Follow these safety tips when going on an interview:

  • Always ensure it is in a public place and that someone knows of your plans to interview and the location.
  • If your instincts tell you it’s suspicious, it probably is.
  • Do not feel pressured to give personally identifiable information in an application if you are not comfortable during an interview or during online/phone correspondence.
  • Ask to take the document with you to complete and return so you have time to research the issue further.

You can check to see if a company is legitimate through various websites (some listed below).

If you contact the company directly, you can ask if the person actually works there. Don’t share personal information unless you are confident that the person and the company they work for are legitimate.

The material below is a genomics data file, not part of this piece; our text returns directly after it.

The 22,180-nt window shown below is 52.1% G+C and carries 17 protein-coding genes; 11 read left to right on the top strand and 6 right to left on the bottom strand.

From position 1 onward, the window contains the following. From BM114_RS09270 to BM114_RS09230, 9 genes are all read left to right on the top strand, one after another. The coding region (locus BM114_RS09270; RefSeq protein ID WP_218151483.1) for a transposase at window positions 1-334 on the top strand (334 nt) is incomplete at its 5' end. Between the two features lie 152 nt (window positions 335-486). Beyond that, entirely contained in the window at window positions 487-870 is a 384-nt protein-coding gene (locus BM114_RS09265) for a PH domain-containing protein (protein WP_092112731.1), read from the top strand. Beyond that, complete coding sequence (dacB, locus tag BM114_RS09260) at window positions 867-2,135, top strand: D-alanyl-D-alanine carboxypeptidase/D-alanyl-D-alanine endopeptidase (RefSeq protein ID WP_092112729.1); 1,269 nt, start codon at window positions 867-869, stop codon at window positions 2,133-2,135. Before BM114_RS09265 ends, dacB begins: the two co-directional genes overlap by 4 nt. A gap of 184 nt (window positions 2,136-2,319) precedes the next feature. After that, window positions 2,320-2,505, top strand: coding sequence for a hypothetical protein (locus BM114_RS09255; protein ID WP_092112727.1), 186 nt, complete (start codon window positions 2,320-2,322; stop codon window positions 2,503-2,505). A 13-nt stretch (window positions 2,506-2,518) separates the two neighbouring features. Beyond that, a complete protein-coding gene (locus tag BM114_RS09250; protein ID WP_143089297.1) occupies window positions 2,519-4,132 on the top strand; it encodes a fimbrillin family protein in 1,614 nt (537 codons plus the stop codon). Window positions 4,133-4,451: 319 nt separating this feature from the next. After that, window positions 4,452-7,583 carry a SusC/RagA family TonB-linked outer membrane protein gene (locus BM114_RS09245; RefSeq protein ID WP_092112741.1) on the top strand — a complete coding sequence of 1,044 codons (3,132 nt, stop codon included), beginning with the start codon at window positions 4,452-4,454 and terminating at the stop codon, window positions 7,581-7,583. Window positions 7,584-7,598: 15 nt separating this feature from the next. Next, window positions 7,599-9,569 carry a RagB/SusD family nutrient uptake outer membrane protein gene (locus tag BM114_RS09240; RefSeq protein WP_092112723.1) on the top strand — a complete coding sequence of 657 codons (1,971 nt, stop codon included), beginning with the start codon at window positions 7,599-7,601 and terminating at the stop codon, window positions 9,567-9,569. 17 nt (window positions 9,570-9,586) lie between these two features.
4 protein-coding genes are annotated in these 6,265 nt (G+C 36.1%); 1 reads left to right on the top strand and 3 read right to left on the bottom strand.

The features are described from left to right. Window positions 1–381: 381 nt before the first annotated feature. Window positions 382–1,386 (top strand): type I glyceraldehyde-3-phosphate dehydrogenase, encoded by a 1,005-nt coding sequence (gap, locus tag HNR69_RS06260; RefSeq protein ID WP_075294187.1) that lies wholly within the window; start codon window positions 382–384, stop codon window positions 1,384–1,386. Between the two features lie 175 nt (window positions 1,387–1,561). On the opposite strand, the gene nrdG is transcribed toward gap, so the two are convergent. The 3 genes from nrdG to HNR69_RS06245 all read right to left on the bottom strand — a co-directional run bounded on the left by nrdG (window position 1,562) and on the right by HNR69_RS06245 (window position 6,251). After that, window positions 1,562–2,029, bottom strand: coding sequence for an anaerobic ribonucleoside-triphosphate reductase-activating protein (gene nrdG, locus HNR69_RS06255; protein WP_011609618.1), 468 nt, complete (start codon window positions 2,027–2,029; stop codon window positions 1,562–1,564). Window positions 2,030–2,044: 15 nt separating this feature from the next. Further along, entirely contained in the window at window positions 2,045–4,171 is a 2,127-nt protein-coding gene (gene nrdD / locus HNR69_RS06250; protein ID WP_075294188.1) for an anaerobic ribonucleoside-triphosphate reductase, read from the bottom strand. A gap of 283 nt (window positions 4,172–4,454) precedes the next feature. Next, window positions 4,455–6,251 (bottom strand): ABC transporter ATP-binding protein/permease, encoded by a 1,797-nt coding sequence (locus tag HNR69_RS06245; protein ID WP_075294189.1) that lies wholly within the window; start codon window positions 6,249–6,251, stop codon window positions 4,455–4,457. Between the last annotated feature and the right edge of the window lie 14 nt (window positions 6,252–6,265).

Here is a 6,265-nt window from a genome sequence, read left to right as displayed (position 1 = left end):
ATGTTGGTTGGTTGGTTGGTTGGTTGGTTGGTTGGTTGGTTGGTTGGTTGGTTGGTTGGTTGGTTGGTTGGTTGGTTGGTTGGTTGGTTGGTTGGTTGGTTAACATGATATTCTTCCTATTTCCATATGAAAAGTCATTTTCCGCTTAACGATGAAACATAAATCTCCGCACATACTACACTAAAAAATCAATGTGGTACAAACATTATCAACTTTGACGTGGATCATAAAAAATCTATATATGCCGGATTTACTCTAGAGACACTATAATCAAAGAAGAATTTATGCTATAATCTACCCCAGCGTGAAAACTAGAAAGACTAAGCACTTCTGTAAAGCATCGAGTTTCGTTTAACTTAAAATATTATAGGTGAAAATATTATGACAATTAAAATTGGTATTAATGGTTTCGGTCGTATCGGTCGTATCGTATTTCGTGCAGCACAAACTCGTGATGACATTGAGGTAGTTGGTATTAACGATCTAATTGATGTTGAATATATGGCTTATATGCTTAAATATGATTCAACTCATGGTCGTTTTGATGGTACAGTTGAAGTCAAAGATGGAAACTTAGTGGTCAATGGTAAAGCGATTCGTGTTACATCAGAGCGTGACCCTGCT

Visit the Federal Trade Commission for more examples and signs of a job scam.

Remember, if you are suspicious of a posting or email, end all communication with the employer and contact the Villanova University Career Center at 610-519-4060.

If you have encountered a fraudulent posting, company or organization, please contact the Villanova University Career Center by phone at 610-519-4060 or email at  We will investigate the posting and take the appropriate action.

You should also contact the Villanova University Public Safety Department at 610-519-4444.

If you have sent money to a fraudulent employer, you should contact your bank and/or credit card company immediately to close the account and dispute the charges.

If the incident occurred completely over the internet, you should file an incident report with The United States Department of Justice and the Federal Trade Commission.